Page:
The first courtroom appearance in the nationwide case filed by thousands of current and former football players against the National Football League, claiming that the NFL is responsible for the long-term effects of concussions, is set for this morning.

U.S. District Judge Anita Brody of the Eastern District of Pennsylvania, who has been handling the multidistrict litigation case since it was consolidated in the Eastern District of Pennsylvania early last year, is set to hear the NFL’s argument that the case should be dismissed because the issue is governed by the league’s labor agreement with the players.

Brody issued a detailed notice laying out a schedule that provides less than two hours for the closely-watched argument and allowing each side roughly a half-hour to make its case.

Both the NFL and the players have retained formidable counsel — the NFL is represented by former U.S. Solicitor General Paul Clement and the ex-players are represented by David Frederick, who has served as assistant to the solicitor general.

Last June, roughly 2,000 former professional football players filed a long-form complaint in the Eastern District of Pennsylvania, claiming that the NFL is responsible for the debilitating health problems that athletes developed after getting concussions while playing the sport. Twice that many plaintiffs are now part of the suit.

The players allege that the league, since its inception in the early half of the 20th century, assumed the role of arbiter for the sport and issued rules and regulations that "directly affected the short- and long-term health of NFL players," according to the complaint. It cites decades of research about the effects of mild traumatic brain injuries, called MTBI.

The NFL argues in its motion to dismiss that the terms and conditions of the players’ employment were defined by the collective bargaining agreement, which also "expressly addresses player health and safety and provides grievance procedures for the resolution of disputes," according to the motion.

Each version of the CBA, initially entered into in 1968, addresses "in detail issues relating to assessment, diagnosis, and treatment of player injuries," including the charge to team physicians with making "return to play" decisions for players, according to the motion to dismiss.

The NFL is urging the court to find that the issue boils down to a labor dispute, which would keep the case from going to trial.

"Players allege that the NFL acted negligently by spreading misinformation (or withholding information) about the risks of neurological injury associated with professional football; by failing to advocate helmet standards capable of reducing players’ exposure to head injuries; by glorifying the type of violent hits that led to brain damage; by encouraging players to return to play prematurely; and by failing to advocate rule changes to protect them from concussive injury," according to the players’ argument. "Those actions contravened the NFL’s basic duty to take reasonable precautions to safeguard the health of its players," they argue in court papers.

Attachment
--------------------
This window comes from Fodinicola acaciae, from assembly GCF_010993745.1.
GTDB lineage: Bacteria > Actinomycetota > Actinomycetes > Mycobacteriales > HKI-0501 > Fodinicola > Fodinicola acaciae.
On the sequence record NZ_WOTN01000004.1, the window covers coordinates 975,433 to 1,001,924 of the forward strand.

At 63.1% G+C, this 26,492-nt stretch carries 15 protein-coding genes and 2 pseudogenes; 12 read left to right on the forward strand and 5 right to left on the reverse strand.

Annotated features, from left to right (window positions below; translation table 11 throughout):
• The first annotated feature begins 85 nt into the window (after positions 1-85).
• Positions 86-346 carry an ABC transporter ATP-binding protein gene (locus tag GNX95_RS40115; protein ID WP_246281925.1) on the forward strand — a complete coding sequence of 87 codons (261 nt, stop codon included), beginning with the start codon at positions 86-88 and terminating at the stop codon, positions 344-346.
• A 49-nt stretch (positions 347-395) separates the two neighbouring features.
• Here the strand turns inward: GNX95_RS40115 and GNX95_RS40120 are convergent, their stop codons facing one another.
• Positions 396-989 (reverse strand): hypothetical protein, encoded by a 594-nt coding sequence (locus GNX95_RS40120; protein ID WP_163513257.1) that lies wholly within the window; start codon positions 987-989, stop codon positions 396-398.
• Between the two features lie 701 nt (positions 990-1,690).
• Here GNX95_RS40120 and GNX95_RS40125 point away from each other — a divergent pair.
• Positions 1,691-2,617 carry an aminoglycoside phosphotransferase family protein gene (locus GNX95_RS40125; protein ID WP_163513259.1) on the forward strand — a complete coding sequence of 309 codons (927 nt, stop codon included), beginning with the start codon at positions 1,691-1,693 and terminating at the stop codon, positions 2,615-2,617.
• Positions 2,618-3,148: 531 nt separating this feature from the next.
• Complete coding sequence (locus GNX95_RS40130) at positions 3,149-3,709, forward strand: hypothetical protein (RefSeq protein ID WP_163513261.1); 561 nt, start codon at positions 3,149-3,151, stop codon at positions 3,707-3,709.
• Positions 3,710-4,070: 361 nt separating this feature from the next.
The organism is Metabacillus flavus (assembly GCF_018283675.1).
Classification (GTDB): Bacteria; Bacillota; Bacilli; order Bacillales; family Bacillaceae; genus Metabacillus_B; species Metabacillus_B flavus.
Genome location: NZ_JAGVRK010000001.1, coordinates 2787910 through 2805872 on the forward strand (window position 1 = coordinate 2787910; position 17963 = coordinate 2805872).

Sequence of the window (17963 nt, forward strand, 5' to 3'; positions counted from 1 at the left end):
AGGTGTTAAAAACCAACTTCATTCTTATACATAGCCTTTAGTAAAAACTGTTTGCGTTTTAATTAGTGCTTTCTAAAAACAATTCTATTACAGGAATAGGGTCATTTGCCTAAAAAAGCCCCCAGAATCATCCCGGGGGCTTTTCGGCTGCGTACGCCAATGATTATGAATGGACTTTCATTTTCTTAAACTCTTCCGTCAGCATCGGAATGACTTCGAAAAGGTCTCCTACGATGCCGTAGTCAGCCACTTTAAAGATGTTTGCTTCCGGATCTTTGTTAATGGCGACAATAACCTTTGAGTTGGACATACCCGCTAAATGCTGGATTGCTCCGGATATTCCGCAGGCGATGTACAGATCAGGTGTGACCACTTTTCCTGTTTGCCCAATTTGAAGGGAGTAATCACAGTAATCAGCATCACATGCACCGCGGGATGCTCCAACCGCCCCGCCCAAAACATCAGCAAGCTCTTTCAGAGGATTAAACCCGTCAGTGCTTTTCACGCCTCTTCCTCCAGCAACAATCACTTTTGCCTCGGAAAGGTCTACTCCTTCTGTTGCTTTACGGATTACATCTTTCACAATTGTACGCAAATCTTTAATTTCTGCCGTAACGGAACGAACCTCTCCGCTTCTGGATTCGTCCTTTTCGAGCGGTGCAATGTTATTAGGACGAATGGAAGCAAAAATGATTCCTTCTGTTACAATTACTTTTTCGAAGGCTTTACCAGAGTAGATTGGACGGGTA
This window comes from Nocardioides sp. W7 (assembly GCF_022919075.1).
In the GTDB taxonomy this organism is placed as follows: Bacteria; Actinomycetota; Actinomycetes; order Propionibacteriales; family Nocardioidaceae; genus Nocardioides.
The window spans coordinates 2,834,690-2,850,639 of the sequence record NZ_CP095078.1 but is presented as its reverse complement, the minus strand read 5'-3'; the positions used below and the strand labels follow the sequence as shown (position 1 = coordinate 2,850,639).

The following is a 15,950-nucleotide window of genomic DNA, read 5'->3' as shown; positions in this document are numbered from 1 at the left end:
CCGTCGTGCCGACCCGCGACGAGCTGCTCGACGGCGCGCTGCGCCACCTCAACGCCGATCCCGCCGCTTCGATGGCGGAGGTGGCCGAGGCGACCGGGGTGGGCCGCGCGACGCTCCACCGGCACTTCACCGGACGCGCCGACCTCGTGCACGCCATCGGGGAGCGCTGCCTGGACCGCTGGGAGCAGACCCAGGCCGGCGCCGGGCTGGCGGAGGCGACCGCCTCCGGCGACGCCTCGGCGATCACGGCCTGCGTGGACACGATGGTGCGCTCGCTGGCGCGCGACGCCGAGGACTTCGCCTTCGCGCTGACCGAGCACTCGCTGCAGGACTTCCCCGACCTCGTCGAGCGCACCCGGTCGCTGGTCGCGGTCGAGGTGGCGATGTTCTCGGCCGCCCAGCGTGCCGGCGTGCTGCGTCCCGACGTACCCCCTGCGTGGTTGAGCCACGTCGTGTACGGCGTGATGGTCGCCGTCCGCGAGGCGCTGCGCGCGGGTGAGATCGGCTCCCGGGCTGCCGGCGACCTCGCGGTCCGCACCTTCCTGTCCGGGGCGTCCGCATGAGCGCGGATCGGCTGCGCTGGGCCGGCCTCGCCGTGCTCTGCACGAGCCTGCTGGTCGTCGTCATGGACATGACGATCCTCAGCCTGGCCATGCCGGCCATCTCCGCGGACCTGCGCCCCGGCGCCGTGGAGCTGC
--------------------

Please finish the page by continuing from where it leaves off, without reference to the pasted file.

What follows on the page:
The fact that team doctors had a similar duty to protect players doesn’t reduce the NFL’s responsibility, they argued, and the league was in a unique position to implement systemic regulations across all of its teams to ensure player safety.

"Indeed, the NFL’s role as overseer and protector of the game of football has a long history, much of which predates the creation of the first CBA in 1968," according to the players’ argument.

In its motion to dismiss, the NFL argues that the case is essentially a labor dispute and is therefore pre-empted by Section 301 of the Labor Management Relations Act.

The players, however, responded that the section comes into play when a claim turns on the interpretation of a provision in a collective bargaining agreement, but their claims turn on the NFL’s actions and relationship to the players with no implication of the CBA, according to memoranda filed with the court.

The claims of both negligence and fraud depend on how the court reads the CBA’s designation of team physicians as the ones with the responsibility of treating injuries and deciding when players could go back on the field, according to the NFL’s memorandum.

"Indeed, numerous courts, consistent with settled labor pre-emption precedent, have held that player tort claims against the NFL and/or its clubs — including certain of the concussion-related claims asserted in this action — are pre-empted under Section 301," according to the NFL’s motion to dismiss, which went on to cite several district and circuit court opinions.

However, the players’ reply argues that the NFL has ignored the precedent of the U.S. Court of Appeals for the Third Circuit, the circuit in which the case is being heard.

Starting with congressional intent in passing Section 301, the players’ motion explains that it was meant to have the limited purpose of applying uniform law to CBAs by pre-empting state-law claims that require substantial analysis of a labor contract. The U.S. Supreme Court has reinforced that narrow scope by holding that pre-emption requires more than "tangential" or "parallel" relation to a CBA, according to the motion, which cited the high court’s 1985 opinion in Allis-Chalmers v. Lueck and its 1988 opinion in Lingle v. Norge Division of Magic Chef.

"The Third Circuit strictly observes those requirements and limits Section 301 pre-emption to claims that force a court to resolve a concrete interpretive dispute over a specific CBA provision," the players’ motion says.

None exists in this case, they say.

The argument is scheduled to start at 10 a.m. and will likely be done by noon.

Saranac Hale Spencer can be contacted at 215-557-2449 or sspencer@alm.com. Follow her on Twitter @SSpencerTLI.